Unauthorized charges on a company credit card in your name can hurt your credit, even if you no longer work for that company. Make sure the account is closed once you change jobs.
Dear Your Business Credit,
I had a company Visa credit card with my name on it at my previous employer. I turned in the card when I left the company eight months ago.
An emailed receipt came to me yesterday that indicates that card is still in use. Should I be concerned? – Michael
Yes, I would be concerned in your situation. It’s never a good thing when someone is using another person’s credit card without their knowledge.
One potential scenario here is that the card, apparently never closed, has been stolen and someone is using it to make fraudulent purchases. I would suggest reporting the receipt to your former employer, in case someone did steal it.
See related: Am I liable for unpaid bills on a company credit card?
Company card: When you are (not) responsible for charges
If you were an authorized user on the card, you are not financially responsible for the charges.
In that case, it will behoove your employer to report any fraudulent charges immediately to the credit card issuer. Otherwise, the company could get stuck paying them.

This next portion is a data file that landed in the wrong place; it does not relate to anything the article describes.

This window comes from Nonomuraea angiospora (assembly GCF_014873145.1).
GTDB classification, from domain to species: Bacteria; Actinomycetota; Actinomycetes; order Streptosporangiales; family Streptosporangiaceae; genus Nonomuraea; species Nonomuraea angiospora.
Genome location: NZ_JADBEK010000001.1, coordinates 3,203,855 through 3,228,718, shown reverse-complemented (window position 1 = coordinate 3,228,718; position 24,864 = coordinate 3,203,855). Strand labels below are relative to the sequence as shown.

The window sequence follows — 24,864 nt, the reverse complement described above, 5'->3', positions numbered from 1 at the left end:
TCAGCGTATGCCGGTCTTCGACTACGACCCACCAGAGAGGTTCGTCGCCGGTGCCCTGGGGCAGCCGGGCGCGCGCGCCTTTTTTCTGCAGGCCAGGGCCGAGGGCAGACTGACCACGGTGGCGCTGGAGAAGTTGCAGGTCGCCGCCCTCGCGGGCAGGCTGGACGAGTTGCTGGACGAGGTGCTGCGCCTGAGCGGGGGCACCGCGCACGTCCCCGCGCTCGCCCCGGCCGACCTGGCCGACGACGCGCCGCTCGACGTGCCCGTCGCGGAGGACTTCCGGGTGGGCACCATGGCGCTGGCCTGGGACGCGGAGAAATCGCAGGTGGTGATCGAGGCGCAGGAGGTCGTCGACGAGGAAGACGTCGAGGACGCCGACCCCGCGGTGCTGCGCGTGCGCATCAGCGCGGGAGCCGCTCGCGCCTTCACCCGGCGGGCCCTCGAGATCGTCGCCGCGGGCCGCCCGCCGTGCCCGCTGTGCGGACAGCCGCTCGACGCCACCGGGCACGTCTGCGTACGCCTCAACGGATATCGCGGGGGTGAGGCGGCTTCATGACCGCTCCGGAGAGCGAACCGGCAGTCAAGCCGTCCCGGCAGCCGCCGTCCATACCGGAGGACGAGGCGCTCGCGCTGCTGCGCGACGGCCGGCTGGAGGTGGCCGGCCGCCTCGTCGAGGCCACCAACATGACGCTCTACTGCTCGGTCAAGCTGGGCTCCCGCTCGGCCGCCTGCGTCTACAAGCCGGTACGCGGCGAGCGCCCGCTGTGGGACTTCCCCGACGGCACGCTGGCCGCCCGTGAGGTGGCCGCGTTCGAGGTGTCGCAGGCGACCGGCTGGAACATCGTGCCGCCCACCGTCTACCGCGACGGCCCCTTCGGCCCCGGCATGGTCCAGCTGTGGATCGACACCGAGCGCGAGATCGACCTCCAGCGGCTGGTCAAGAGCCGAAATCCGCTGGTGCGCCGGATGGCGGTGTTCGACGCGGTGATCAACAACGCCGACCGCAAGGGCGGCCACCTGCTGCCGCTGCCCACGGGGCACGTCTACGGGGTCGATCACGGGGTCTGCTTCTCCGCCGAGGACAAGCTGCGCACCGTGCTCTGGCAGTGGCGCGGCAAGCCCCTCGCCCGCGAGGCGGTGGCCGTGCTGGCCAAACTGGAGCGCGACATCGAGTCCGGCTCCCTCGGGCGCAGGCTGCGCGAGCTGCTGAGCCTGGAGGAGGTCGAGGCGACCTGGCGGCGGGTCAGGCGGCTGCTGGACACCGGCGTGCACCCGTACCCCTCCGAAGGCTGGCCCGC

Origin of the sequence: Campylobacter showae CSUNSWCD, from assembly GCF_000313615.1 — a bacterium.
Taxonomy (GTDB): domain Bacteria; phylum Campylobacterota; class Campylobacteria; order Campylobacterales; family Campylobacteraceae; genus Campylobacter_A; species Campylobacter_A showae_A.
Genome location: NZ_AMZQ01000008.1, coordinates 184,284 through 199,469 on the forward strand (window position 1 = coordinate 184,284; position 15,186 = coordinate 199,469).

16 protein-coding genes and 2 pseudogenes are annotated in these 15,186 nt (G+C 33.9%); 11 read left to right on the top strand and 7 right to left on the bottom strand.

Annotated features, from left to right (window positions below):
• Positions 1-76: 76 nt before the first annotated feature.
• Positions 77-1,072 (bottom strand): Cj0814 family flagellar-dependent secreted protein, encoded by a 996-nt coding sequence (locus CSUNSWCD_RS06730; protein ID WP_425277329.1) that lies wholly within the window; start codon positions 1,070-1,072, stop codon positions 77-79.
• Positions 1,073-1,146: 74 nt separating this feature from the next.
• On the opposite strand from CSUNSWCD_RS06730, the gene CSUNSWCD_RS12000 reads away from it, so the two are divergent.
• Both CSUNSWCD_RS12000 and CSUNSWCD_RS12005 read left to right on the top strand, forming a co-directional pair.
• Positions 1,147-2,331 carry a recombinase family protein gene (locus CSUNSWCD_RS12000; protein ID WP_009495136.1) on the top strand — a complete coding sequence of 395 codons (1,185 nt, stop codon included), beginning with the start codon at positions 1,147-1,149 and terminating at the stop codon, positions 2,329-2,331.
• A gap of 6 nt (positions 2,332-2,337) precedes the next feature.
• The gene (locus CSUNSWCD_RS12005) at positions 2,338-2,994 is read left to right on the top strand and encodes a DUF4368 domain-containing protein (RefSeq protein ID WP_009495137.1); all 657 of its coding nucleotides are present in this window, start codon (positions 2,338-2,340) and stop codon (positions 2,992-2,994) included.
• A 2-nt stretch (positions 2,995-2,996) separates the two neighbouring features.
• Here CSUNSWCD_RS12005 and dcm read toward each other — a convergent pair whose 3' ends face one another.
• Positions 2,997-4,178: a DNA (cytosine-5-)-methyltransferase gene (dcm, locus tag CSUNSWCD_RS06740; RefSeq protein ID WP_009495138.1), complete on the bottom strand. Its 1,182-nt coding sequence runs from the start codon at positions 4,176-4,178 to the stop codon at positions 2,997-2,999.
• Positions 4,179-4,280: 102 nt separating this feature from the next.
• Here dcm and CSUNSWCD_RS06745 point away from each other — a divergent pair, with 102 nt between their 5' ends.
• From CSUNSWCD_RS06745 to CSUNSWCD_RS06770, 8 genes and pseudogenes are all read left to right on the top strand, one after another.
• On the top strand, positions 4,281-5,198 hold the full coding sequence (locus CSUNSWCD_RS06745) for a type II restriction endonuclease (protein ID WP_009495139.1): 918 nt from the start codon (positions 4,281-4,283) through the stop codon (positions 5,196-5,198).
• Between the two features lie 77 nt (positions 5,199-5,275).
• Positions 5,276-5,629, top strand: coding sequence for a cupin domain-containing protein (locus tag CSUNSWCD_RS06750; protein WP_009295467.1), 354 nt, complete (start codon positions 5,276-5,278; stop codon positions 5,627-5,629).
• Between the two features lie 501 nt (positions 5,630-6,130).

However, some companies make individuals liable for payment on corporate cards and reimburse them later for approved charges.
If that was the case, you could be responsible for charges on the card.
Report fraudulent charges on company card
In that case, contact the credit card issuer to let them know you are no longer with the company and do not have the card in your possession. Report the fraudulent charge. Ask how to make sure the card is closed.
What if someone at the company, such as the owner, is using the card, either accidentally or because of a cash crunch? Sometimes this happens at smaller companies.
If that is the case, I would kindly ask that whoever has used the card pay the bill and discontinue using the card. Then notify the credit card company that you no longer have the card in your possession and ask how to close the card.
Protect your credit from corporate card fallout
There is one other thing that concerns me in this situation: Your credit utilization – the amount you have borrowed compared to your credit limits and the second most important factor in credit scoring calculations, after making on-time payments.
Even if you are an authorized user, it is possible that the card usage could be reported to credit bureaus that track your personal credit, as I discussed in a previous column, “I am an authorized user on my employer’s business card: Will it hurt my credit?”
This is more likely to happen if the account becomes delinquent than if it is paid on time. If you need to apply for credit in the future, it’s possible you might show higher credit utilization than you might otherwise, because of any debt your company has amassed.
Make sure corporate card in your name has been closed
Company credit cards can be convenient, but it’s important to be aware of the risks that can come with them.
Now that you have left this company, there should be no active company credit cards floating around in your name.
Something is odd here, given that you departed eight months ago, and I’d suggest you get to the bottom of it quickly, so it doesn’t end up causing you a lot of stress in the future. Good luck!